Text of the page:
St. Louis Public Radio

(Rachel Lippmann/St. Louis Public Radio)

Today on "St. Louis on the Air," we announced that we'll be hosting the St. Louis Mayoral Primary Forum.  Here are some of the details:

(via Flickr/Kevin Ward)

Those hoping to keep the Rams in St. Louis should not count on any help from Democratic Governor Jay Nixon or the Republican-led Missouri Senate.

When asked by reporters Monday about efforts to build a new stadium for the Rams, Governor Nixon said that the state is still paying half the cost of the Edward Jones Dome in downtown St. Louis.

“I don’t have a new stadium in this year’s budget, nor do I have any ongoing discussions on how to do that," Nixon said.

(Released by Mo. Atty. Gen. Chris Koster)

Updated 5:29 p.m. with comment from the CVC and addition of full arbitrators' report.

According to the St. Louis Convention and Visitors Commission, arbitrators have chosen the plan put forth by the St. Louis Rams for the revamping of the stadium in which they play, the Edward Jones Dome.

(via Flickr/jglazer75)

The Illinois Senate returns to the Capitol on Wednesday to begin a weeklong legislative session that could take up pension reform, legalizing gay marriage and banning assault rifles.

The 97th General Assembly will finish its work Jan. 9 when a new Legislature is sworn in. That means there are many lame-duck lawmakers not returning who might feel less constrained to vote for contentious issues. The House comes in Sunday.

Gov. Pat Quinn has made it a priority for the assembly to find a solution to the state employee retirement programs that are underfunded by $96 billion.

via YouTube video/nyrainbow5

Fontella Bass, a St. Louis-born soul singer who hit the top of the R&B charts with "Rescue Me" in 1965, has died.

The singer's daughter, Neuka Mitchell, says Bass died at a St. Louis hospice Wednesday night of complications from a heart attack suffered three weeks ago. She was 72. Bass had also suffered several strokes since 2005.

via Flickr/brownpau

Illinois and local cities and towns are starting to cash in on new video gambling terminals.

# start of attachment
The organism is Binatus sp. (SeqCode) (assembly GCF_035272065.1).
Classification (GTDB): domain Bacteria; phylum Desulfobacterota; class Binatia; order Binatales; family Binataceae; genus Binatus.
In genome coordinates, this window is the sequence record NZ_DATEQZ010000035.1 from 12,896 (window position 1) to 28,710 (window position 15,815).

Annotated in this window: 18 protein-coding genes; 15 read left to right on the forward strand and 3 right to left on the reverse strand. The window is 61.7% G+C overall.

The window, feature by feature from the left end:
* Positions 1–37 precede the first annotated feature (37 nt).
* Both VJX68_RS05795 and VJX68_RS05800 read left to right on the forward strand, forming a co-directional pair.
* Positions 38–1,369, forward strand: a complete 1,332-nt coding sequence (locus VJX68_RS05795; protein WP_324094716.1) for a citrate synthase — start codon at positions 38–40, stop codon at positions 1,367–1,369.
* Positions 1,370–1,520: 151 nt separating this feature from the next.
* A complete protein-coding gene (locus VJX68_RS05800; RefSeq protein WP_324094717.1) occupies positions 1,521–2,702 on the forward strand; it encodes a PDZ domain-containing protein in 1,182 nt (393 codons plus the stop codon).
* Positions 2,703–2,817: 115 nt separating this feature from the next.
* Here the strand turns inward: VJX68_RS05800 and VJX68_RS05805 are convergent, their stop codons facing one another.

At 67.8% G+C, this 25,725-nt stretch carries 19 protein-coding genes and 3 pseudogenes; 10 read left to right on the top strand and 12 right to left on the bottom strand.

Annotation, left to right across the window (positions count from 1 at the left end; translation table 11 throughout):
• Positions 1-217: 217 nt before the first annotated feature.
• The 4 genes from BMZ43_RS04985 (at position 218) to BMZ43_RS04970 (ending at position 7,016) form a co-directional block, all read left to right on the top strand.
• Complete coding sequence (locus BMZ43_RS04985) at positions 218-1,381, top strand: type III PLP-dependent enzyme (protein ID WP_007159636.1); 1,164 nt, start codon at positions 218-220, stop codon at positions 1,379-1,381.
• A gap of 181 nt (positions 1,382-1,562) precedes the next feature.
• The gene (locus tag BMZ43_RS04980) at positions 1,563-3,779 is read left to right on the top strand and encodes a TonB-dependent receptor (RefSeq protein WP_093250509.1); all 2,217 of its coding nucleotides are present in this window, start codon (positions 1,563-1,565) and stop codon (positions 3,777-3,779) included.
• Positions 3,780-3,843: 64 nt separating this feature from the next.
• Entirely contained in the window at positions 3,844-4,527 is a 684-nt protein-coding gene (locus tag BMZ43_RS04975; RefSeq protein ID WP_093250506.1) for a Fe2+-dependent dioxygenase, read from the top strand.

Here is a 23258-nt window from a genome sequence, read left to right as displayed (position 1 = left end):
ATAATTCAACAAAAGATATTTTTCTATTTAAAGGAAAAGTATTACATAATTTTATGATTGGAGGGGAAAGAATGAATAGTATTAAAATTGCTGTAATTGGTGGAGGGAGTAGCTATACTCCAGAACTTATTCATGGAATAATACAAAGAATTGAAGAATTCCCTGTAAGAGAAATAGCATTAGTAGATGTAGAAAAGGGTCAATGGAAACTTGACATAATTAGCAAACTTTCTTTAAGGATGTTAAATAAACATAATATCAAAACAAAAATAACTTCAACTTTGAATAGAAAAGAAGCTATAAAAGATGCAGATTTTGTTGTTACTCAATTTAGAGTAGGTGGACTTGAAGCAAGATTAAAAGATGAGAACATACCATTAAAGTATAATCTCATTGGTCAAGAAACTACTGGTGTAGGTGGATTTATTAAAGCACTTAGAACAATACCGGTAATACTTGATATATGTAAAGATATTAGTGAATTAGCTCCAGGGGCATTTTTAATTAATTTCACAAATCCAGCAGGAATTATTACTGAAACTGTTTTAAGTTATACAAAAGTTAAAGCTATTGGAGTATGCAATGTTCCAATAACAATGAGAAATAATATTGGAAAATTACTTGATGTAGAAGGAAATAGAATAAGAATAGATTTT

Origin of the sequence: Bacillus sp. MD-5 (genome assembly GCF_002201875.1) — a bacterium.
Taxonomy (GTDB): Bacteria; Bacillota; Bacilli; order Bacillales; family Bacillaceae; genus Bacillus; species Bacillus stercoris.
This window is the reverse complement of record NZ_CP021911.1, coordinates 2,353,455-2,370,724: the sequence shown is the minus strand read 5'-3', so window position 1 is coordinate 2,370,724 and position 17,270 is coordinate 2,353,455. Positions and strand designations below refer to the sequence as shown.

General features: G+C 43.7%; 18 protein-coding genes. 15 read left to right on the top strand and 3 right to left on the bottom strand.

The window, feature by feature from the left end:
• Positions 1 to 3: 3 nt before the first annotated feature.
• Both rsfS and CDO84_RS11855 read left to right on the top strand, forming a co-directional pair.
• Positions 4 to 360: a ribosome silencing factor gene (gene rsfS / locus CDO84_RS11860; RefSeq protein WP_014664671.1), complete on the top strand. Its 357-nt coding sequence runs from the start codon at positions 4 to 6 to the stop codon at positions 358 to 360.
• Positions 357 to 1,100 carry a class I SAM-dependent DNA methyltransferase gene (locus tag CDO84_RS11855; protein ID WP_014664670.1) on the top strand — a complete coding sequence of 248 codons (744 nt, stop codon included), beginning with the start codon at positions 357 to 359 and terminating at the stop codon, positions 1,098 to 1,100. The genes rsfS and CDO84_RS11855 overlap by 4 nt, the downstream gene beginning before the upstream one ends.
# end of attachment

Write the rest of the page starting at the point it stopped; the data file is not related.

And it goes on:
The Southern Illinoisan reports that the state took in nearly $1 million in additional income in November from more than 1,400 video terminals.

More than $191,000 was distributed to towns and cities where the machines are located.

Video gambling became legal in bars, clubs and truck stops in October.

(via SLU Athletics)

Saint Louis University is hosting a public memorial service Friday for basketball coach Rick Majerus.

Hundreds are expected at the service at Chaifetz Pavilion to honor Majerus. It begins at 3:30 p.m.

Majerus coached for 25 years, the last five at Saint Louis University, where he led the Billikens to the third round of the NCAA tournament in March. He was 517-216 for his career and led Utah to the NCAA finals in 1998.

(via Flickr/aka Kath)

Illinois and the federal government have approved an environmental impact statement for the high-speed rail line under construction between Chicago and St. Louis.

The review is an important step because it identifies a route through Springfield that would end a dispute that had threatened to hold up the project.

It also recommends a route around some of the congested tangle of rail lines between Chicago and suburban Joliet. Upgrades to that suggested corridor would be $500 million cheaper than the existing route because fewer overpasses would be needed.

Bill Greenblatt | UPI | 2012 photo

Thank you for joining us for Election Day, and later, election night. Our live blog has concluded, but our coverage isn't over.

(Courtesy Saint Louis Zoo)

Updated 5:52 p.m.

Carol Perkins, a conservationist and humanitarian and the widow of famed zoologist Marlin Perkins, has died.

The Saint Louis Zoo says Carol Perkins died Saturday at her home in Clayton, Mo. She was 95 and had been in declining health.

Marlin Perkins was the director of the Saint Louis Zoo who gained international fame after becoming host of television's "Mutual of Omaha's Wild Kingdom" in 1962. The program aired for 26 years until his death in 1986.

(via Missouri Department of Natural Resources)

A company has agreed to clean up groundwater contamination in north St. Louis County after tests raised concerns at homes near the plant.